Ted Ligety won his first Olympic medal 12 years ago when he skied to gold in the men's combined at the Turin Winter Games. When he leans out of the start house atop a South Korean slope later this month, eyes gazing over the ribbon of icy snow in front of him, he'll be vying for his third Olympic gold medal.
Plenty has changed since the Salt Lake City native, who also owns five gold world championshp medals -- three of them in giant slalom -- first reached the world's biggest athletic stage and became the youngest American man to finish atop the podium in an Olympic race. Just 21 when he first captured Olympic gold in 2006, "Ted the Shred" Ligety is now 33, a husband, a father, an entrepreneur and, internationally, one of the faces of the United States Ski Team..
"I was still living with my parents, still a newbie on the World Cup," Ligety told CBSSports.com on Thursday about his first Olympic medal, days before the start of the 2018 Winter Olympics in Pyeongchang. "Nowadays, it's a totally different world."
It's also totally different because of how Ligety, who owns 25 wins and 52 podium finishes in his World Cup racing career, began his skiing days.
He'll forever be known as a star of his youth thanks to his upset win in Turin, where two favored skiers failed to finish the slalom segment of a combined men's event. And he was no slouch just before that, either, making his World Cup debut in 2004 as a teenager after graduating from Utah's Winter Park School.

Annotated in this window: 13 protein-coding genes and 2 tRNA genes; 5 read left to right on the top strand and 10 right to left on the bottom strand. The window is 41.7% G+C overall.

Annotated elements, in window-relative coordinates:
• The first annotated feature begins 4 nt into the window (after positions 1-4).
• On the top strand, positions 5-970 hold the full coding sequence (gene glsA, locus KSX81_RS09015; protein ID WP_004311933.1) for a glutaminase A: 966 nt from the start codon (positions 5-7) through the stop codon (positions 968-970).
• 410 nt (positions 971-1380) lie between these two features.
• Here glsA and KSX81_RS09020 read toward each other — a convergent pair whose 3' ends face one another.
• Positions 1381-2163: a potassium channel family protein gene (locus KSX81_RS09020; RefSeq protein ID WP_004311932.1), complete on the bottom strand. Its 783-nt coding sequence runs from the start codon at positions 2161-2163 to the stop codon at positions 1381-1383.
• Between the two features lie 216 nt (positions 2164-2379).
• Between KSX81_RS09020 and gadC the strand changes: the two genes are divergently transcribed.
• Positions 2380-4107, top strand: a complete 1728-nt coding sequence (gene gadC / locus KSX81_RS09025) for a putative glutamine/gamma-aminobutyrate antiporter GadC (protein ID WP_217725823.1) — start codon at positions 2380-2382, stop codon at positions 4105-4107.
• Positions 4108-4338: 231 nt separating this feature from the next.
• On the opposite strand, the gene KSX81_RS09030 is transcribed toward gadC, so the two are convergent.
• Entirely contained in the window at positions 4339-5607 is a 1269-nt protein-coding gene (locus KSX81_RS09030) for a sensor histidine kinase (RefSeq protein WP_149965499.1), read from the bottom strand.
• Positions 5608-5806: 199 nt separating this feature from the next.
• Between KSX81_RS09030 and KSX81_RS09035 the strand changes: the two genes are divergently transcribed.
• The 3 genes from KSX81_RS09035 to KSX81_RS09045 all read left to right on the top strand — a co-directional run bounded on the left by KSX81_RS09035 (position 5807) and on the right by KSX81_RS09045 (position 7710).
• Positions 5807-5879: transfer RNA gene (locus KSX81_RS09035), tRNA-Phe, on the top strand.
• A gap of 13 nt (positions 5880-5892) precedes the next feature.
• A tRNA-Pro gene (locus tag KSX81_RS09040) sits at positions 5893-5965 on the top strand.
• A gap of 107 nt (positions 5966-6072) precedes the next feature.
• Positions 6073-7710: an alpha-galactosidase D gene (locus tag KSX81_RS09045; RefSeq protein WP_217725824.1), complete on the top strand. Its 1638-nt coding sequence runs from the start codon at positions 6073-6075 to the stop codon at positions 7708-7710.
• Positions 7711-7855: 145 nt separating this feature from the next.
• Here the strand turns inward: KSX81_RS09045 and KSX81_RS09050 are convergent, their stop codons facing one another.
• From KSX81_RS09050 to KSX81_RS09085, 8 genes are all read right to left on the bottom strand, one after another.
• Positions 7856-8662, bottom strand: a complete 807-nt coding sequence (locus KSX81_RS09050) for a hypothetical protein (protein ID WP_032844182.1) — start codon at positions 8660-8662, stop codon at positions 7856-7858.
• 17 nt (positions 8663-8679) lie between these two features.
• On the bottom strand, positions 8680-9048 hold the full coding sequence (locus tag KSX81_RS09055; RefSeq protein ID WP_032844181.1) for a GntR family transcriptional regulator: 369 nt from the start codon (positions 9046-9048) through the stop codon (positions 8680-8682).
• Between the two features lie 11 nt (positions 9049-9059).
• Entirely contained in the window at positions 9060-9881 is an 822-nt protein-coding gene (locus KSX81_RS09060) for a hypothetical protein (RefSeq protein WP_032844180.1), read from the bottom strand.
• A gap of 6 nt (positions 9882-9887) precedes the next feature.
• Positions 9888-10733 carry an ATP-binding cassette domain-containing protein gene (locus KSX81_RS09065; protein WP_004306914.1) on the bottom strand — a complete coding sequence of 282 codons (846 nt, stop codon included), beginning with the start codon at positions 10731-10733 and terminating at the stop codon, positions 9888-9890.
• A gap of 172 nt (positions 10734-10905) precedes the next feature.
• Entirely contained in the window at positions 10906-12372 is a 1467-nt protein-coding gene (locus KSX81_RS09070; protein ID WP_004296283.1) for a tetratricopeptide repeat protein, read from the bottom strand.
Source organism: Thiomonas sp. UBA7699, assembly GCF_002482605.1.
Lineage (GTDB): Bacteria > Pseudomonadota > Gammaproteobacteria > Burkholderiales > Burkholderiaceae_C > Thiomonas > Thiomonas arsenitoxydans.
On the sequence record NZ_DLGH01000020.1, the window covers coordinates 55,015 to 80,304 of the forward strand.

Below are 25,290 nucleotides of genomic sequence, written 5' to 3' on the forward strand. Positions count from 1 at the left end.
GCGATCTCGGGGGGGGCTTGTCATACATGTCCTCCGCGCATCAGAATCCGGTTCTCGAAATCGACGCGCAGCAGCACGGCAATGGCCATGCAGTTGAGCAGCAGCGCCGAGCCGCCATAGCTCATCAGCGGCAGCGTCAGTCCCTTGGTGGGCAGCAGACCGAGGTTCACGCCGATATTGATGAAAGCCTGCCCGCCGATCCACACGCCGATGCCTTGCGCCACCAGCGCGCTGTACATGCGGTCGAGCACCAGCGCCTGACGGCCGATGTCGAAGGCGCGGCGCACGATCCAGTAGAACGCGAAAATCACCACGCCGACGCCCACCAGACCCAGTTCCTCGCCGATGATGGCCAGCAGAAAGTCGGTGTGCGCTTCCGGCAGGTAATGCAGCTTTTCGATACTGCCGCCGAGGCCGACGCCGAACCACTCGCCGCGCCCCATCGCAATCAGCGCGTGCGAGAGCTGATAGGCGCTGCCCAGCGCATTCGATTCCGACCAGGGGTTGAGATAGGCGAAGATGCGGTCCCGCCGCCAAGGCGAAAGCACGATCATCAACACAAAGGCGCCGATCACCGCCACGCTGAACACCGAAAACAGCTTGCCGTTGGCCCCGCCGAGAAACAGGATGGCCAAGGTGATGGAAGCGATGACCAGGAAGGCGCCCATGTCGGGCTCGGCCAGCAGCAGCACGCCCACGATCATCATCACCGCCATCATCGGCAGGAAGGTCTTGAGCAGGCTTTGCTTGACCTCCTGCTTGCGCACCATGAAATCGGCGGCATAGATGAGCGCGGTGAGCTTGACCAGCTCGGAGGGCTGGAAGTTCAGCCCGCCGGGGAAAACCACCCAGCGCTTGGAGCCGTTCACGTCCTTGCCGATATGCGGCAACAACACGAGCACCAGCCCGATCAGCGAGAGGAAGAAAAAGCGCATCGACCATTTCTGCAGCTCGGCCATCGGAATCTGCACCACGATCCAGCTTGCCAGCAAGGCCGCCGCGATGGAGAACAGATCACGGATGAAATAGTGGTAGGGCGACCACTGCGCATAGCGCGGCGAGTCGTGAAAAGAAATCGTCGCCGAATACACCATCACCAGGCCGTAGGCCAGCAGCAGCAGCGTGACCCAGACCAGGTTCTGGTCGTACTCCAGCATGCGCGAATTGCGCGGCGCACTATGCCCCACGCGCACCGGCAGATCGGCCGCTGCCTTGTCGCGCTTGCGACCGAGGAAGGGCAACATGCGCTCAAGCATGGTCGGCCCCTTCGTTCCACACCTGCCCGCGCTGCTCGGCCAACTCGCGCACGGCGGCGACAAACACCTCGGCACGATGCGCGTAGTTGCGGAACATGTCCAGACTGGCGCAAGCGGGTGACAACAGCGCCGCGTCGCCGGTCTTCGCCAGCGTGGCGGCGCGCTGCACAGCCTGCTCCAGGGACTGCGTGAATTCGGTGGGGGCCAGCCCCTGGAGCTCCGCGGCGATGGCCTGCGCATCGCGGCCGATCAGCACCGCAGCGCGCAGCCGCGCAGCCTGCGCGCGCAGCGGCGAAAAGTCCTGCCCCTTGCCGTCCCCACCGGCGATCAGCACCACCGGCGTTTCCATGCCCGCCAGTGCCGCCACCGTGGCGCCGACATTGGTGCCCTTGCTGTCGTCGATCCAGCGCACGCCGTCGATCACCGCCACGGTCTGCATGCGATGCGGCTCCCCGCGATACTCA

But Ligety, despite first taking up the skis at age 2 and recalling that "the mountain was my babysitter," wasn't always convinced he'd be Olympic material.
"As a kid, I was maybe the fourth or fifth best kid on the local ski club," he said. "So I far and away exceeded my expectations. When I won my first gold, I was in shock. My parents were in shock. I still pinch myself thinking I'm a gold medalist."
Fast forward to 2018, and Ligety's still in awe, albeit with added perspective. He needed no more motivation than a continued love for ski racing to compete at this year's Winter Olympics, where he'll also be promoting his childhood passion for Oreos thanks to a partnership with Nabisco. He's also accepted the fact that his own improbable journey isn't the only one that matters anymore.
"While I'm competing, it's hard to really fathom what I've done in the sport so far," he said, "(but) it's definitely a different world now. I've got my son on the road for six months straight. And his lack of concern for what I'm doing is refreshing."
Ligety's son, Jax, is just seven months old, which means he's only a year and a half away from his dad's first training age. But it's Jax's current disinterest in the sport -- "I took him on the path skiing," Ligety said, "and he wasn't super enthused" -- that offers that added perspective and, ultimately, takes away any of the pressure that comes with replicating gold-medal success.
When Ligety is perched atop the slopes this time around, he'll know, at least in his own home, that no matter how he performs, whether or not those two gold medals are joined by a third, he'll be a star.
He'll also know, without a doubt, that he was never destined to be just another skier -- something like fourth or fifth best -- on the slopes.